As an antidote for rampant Cartesian rationalism, Vico, way back in 1725, proposed his New Science. He correctly perceived that the whole of reality operates on two paradoxically related and complementary poles; for example, particular/universal, form/content, transcendence/immanence, free will/providence, barbarism/civilization, objective/subjective, passion/virtue, intuition/reason, spontaneity/reflection, matter/spirit, body/soul, poetic wisdom/reflective wisdom, tradition/progress, life/thought, and so on. This complementarity issues forth not from a rationalistic pseudo-unity of intellectual categories but rather from an organic unity derived from the phenomenon of its very origins.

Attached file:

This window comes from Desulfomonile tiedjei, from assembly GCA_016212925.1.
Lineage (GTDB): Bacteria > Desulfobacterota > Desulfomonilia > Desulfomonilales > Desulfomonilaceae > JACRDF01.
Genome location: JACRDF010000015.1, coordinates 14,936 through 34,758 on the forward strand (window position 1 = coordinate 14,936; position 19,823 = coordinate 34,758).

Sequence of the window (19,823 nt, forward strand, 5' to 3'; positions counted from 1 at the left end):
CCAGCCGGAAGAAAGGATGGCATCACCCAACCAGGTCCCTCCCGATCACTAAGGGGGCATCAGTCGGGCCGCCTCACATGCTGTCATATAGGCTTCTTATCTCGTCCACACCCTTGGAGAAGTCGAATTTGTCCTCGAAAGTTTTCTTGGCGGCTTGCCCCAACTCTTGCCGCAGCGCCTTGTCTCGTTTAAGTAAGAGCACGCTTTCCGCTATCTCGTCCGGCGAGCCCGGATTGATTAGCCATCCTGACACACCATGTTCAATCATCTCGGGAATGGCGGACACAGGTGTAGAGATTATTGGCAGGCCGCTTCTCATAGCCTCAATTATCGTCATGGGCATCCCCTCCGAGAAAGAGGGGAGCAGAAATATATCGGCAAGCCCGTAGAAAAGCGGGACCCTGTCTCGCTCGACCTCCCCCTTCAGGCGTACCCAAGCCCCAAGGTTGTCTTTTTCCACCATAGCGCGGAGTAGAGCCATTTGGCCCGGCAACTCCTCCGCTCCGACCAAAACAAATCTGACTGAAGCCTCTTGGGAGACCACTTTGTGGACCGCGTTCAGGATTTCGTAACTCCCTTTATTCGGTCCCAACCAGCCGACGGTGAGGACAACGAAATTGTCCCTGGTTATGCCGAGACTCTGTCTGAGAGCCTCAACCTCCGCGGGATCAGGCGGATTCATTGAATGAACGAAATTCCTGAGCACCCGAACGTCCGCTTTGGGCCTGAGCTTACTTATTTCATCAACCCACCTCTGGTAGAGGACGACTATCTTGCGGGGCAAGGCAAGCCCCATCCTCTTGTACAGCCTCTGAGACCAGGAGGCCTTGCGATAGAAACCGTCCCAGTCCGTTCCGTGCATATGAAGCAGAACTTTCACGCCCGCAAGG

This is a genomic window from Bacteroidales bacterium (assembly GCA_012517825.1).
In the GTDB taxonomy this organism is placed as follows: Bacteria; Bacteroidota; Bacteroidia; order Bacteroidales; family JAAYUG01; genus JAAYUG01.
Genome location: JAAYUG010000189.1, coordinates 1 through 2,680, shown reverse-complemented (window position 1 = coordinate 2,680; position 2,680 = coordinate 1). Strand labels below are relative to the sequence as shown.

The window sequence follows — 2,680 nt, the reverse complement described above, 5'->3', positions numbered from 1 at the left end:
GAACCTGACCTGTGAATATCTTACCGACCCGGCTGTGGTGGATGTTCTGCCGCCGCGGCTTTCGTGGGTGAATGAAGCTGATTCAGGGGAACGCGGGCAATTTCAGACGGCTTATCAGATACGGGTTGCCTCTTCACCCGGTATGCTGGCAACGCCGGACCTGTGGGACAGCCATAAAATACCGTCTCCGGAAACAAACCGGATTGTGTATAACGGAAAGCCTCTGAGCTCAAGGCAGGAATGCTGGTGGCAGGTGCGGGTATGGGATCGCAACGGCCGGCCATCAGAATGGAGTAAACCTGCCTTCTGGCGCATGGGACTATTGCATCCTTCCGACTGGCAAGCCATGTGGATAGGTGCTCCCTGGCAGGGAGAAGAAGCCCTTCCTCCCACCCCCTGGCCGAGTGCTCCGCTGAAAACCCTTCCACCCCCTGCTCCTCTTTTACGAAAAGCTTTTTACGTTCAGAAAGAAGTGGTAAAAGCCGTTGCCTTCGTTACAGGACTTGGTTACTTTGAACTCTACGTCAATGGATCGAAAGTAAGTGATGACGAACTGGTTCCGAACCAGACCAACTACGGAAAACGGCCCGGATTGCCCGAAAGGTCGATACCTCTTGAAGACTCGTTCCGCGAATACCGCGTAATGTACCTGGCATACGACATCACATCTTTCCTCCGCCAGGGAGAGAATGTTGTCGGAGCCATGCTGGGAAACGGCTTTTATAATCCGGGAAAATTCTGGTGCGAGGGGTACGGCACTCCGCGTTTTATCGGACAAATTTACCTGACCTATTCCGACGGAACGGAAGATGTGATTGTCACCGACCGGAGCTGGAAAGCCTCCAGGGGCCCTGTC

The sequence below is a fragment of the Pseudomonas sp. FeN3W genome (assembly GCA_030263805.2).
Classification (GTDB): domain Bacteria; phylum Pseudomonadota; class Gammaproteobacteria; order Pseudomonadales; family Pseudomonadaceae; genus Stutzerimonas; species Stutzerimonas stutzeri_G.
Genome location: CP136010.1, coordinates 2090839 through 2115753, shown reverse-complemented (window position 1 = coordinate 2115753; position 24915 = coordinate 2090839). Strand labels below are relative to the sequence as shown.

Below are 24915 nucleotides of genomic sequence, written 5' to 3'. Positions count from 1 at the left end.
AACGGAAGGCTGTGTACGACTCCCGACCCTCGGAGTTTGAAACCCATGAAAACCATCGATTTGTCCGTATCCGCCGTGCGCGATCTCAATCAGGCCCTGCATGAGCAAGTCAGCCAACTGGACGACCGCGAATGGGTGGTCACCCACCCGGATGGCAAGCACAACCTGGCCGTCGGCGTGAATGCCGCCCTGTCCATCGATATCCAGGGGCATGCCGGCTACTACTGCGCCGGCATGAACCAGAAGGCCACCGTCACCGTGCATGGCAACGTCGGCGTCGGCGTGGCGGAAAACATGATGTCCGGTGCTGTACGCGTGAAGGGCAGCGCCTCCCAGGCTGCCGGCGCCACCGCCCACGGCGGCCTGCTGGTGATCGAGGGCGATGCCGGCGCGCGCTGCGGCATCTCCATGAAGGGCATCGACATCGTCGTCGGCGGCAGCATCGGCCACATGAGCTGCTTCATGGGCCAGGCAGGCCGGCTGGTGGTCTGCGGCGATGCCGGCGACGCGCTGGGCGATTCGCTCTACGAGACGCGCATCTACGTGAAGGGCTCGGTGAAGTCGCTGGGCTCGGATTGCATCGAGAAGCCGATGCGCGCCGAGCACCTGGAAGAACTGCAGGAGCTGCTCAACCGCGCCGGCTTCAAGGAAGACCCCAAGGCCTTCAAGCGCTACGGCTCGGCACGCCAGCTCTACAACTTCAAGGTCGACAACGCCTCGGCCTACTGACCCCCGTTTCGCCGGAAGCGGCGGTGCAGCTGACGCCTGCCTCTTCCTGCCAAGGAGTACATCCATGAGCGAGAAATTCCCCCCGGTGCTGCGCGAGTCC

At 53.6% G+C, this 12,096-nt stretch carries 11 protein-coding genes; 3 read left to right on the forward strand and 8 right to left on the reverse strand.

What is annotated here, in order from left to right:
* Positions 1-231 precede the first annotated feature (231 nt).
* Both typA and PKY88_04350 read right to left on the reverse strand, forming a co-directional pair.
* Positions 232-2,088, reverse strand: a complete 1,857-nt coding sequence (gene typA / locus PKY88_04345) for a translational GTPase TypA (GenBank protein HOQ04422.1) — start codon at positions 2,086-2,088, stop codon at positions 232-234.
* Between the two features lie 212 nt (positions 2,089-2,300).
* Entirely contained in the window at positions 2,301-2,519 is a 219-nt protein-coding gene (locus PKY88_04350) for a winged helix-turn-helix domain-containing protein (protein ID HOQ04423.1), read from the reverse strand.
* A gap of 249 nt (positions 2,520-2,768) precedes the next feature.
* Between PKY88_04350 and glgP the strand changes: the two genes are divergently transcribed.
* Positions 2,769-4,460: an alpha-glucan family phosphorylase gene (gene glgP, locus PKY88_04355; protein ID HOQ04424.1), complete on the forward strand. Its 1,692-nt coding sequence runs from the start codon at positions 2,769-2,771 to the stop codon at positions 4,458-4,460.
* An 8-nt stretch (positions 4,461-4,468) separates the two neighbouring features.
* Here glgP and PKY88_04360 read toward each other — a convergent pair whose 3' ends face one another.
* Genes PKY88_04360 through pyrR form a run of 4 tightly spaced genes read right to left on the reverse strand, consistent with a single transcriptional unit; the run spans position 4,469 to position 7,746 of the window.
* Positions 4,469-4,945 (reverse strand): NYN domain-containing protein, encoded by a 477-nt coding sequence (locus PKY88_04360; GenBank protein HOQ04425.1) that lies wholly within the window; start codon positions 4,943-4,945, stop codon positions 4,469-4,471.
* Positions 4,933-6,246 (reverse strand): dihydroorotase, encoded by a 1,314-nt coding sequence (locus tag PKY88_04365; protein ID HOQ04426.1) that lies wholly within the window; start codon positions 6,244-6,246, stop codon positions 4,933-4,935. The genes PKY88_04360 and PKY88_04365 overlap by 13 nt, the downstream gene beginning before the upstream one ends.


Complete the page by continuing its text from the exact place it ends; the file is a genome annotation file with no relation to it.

Unfortunately Vico was not accorded an attentive hearing in the 18th century. In philosophy text book he is usually relegated to a footnote if even mentioned. Even in today’s courses on myth, language and history, academics at best accord Vico a passing nod or a tip of the hat. In his autobiography Vico mentions that his own colleagues would cross the street so they would not have to acknowledge and/or discuss the publication of his book. Indeed, academics and political pundits are a strange lot.